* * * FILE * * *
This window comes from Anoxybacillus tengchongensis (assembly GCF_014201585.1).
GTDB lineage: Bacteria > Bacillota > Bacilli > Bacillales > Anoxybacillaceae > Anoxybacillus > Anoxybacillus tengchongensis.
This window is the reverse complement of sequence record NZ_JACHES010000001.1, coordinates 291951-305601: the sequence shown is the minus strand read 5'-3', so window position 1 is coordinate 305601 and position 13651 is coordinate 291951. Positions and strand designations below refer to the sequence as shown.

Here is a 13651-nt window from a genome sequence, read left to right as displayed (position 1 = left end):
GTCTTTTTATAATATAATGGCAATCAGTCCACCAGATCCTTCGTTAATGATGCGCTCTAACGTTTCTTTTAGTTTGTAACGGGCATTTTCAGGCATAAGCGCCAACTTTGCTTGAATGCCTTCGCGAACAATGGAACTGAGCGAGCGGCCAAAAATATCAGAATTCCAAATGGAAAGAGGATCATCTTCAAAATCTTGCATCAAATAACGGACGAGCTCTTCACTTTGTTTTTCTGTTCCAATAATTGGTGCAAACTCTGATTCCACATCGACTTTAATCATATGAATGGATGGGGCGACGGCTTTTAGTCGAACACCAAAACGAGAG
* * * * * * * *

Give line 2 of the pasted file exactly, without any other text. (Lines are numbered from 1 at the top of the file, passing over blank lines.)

GTDB lineage: Bacteria > Bacillota > Bacilli > Bacillales > Anoxybacillaceae > Anoxybacillus > Anoxybacillus tengchongensis.